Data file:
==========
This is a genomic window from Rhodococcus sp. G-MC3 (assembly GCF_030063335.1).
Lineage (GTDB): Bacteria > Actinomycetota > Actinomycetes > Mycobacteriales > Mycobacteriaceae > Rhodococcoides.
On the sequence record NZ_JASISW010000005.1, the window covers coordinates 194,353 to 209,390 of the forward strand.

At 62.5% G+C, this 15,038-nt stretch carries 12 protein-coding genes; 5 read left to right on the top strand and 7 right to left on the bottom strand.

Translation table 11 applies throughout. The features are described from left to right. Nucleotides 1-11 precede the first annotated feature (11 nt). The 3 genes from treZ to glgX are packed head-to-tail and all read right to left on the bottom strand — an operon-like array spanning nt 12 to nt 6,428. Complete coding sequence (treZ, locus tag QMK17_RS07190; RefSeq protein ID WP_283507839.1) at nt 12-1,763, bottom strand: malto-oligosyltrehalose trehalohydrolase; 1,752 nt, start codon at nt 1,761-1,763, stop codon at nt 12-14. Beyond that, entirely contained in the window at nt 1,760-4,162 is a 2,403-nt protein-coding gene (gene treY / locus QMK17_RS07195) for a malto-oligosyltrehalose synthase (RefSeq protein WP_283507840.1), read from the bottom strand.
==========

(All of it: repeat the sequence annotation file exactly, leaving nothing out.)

This is a genomic window from Rhodococcus sp. G-MC3 (assembly GCF_030063335.1).
Lineage (GTDB): Bacteria > Actinomycetota > Actinomycetes > Mycobacteriales > Mycobacteriaceae > Rhodococcoides.
On the sequence record NZ_JASISW010000005.1, the window covers coordinates 194,353 to 209,390 of the forward strand.

At 62.5% G+C, this 15,038-nt stretch carries 12 protein-coding genes; 5 read left to right on the top strand and 7 right to left on the bottom strand.

Translation table 11 applies throughout. The features are described from left to right. Nucleotides 1-11 precede the first annotated feature (11 nt). The 3 genes from treZ to glgX are packed head-to-tail and all read right to left on the bottom strand — an operon-like array spanning nt 12 to nt 6,428. Complete coding sequence (treZ, locus tag QMK17_RS07190; RefSeq protein ID WP_283507839.1) at nt 12-1,763, bottom strand: malto-oligosyltrehalose trehalohydrolase; 1,752 nt, start codon at nt 1,761-1,763, stop codon at nt 12-14. Beyond that, entirely contained in the window at nt 1,760-4,162 is a 2,403-nt protein-coding gene (gene treY / locus QMK17_RS07195) for a malto-oligosyltrehalose synthase (RefSeq protein WP_283507840.1), read from the bottom strand.